‘Astronomical phenomenon of the year’: Super blood moon rising Wednesday

Wednesday night’s super blood moon might be Australia’s best astronomical event of the year – and it’s happening in prime time.

On Wednesday afternoon, a huge full moon will slowly rise into the sky before turning a light copper-red as the Earth’s shadow crosses its face.

Super blood moons represent a rare coming together of supermoon and lunar eclipse – and it could be several years before we see one so clearly again.

The eerie glow of the super blue blood moon as seen from Kew, in this pic from Melbourne Express reader Joseph. Credit:Joseph Hsu

Most good stargazing happens in the early hours, but the super blood moon’s peak viewing time will be a little after 9pm (Eastern Standard Time), and it will be visible across the city, no telescope needed.

Astronomical Society of Victoria media liaison Perry Vlahos said the spectacle would be “incredibly user-friendly”.

“Families can get out there and have a look, young kids can be amazed. For many of them, it will be their first significant celestial phenomenon,” he said.

“It could arguably be the best astronomical phenomenon of the year.”

A super blood moon rises behind the 2500-year-old Parthenon temple on the Acropolis of Athens, Greece, on Wednesday, January 31, 2018.Credit:AP Photo/Petros Giannakouris

The supermoon will start to rise from the eastern horizon at 5.03pm.

At 7.44pm, the Earth’s shadow will start to creep across the moon’s surface.

By 9.11pm, the entire surface should be in shadow, turning the moon from a ghostly white to a light red, which should last about 15 minutes.


Sydney Observatory curator Andrew Jacob said it would be “totally safe to look at”.

“Look towards the eastern sky, any time for around 8pm onwards. If you’re short for time, look between 9 and 9.30pm,” he said.

“As we progress through the night, the moon will show a fuzzy bite taken out. And as it moves into the shadow it will gain that coppery red colour by 9.15pm, and it will hold onto that until about 9.30pm.”

Supermoons happen because the moon’s orbit is not really circular, but is more like the grass on the MCG: an oval.

Barcelona’s Sagrada Familia Basilica is backdropped by a super blood moon in January 2018.Credit:AP

At either end of the moon’s orbit, it is a little further from Earth, while mid-orbit it is closer. A supermoon occurs when the moon reaches “perigee” – the point in its orbit when it is closest to Earth, and looms largest in the sky.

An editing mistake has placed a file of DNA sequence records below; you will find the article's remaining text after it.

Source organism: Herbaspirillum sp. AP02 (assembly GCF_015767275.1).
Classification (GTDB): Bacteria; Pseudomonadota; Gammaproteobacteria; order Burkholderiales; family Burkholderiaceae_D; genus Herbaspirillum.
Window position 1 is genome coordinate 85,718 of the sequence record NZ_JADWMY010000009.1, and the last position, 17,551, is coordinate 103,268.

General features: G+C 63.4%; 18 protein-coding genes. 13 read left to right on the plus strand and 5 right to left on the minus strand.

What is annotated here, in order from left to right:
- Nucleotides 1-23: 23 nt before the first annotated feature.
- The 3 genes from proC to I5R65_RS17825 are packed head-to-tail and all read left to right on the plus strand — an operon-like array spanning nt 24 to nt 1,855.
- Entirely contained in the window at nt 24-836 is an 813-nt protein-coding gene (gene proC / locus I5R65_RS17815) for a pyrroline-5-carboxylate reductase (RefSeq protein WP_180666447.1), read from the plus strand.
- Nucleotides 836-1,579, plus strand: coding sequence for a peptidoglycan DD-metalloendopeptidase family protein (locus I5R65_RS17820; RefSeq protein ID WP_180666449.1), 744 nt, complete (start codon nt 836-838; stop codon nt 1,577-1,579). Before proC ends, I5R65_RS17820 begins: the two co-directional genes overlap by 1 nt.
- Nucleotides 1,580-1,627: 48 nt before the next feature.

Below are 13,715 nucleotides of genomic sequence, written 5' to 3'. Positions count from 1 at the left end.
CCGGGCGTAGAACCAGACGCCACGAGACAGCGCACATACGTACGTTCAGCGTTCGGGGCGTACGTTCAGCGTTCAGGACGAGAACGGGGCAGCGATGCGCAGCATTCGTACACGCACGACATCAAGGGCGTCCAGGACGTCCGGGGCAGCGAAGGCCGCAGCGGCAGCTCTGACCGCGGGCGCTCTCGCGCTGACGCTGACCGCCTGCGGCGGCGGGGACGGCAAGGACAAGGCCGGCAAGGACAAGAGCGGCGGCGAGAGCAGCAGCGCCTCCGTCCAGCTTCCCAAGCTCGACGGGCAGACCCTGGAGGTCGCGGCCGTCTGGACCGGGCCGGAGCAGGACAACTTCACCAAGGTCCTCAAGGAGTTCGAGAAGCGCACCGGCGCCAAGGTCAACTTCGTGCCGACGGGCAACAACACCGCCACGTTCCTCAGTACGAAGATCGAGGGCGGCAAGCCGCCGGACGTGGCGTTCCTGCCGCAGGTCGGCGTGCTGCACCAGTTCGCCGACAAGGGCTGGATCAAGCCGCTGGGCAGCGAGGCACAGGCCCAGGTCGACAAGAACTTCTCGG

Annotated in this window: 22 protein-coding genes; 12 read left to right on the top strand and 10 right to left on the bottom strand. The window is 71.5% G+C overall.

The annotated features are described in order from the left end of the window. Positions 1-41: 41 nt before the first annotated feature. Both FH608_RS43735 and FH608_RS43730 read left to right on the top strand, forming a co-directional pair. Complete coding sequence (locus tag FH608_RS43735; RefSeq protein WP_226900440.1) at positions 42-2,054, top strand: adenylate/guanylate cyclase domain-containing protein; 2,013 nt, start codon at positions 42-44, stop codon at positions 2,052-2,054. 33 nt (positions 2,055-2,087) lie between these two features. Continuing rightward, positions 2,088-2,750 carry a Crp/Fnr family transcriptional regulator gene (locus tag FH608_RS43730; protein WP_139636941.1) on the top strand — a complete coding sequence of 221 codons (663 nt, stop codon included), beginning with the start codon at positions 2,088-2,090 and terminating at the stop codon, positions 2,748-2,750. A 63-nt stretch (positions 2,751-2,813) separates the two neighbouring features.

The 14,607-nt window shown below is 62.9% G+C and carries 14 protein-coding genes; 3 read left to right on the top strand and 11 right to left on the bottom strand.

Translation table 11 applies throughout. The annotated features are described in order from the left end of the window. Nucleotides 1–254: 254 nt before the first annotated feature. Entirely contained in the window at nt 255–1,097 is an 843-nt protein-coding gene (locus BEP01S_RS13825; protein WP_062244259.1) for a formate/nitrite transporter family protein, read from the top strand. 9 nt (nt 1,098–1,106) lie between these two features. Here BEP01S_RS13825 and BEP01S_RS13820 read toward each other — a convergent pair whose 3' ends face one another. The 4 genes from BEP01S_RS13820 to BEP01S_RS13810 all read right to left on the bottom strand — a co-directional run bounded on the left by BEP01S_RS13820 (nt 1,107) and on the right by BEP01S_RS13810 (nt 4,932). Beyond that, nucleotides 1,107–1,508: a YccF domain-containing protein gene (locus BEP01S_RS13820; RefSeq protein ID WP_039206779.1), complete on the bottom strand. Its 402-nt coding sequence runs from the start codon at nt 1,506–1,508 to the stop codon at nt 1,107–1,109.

When perigee coincides with a full moon, we have a supermoon.

The moon appears largest just as it rises above the horizon – a trick of the eye known as the “moon illusion”. The moon is no larger, but because our eye has something to compare it to, like trees or buildings on the horizon, our brain tells us it is much larger than it is.

A blood moon occurs during a total lunar eclipse, when the Earth comes between the sun and the moon.

It does not cast the moon into pitch black darkness; rather, light from the sun trickles past the edges of the Earth, filtering through our atmosphere and turning the moon red – hence the blood moon.

Why red?

Sunlight is white because it is made up of all the colours of the rainbow. When it hits our atmosphere, some of that light hits molecules in the atmosphere and scatters across the sky. Blue light is much more likely to scatter than other colours – which explains why the sky is blue.

This also explains why the moon turns red during a lunar eclipse. The only sunlight reaching the surface has already passed through Earth’s atmosphere, where much of the blue is stripped away. Red light tends to scatter the least in the atmosphere, meaning more of it reaches the moon – turning it red.

Mr Vlahos’ advice for the best viewing? Pack a romantic picnic basket and head to a beach on the western side of Port Phillip Bay from where the moon will appear to rise above the water.

“If the families can get out there, the young kids will probably remember it for the rest of their lives – I certainly remember my first one.”

Watch the Astronomical Society of Victoria’s livestream of the super blood moon on Wednesday night.

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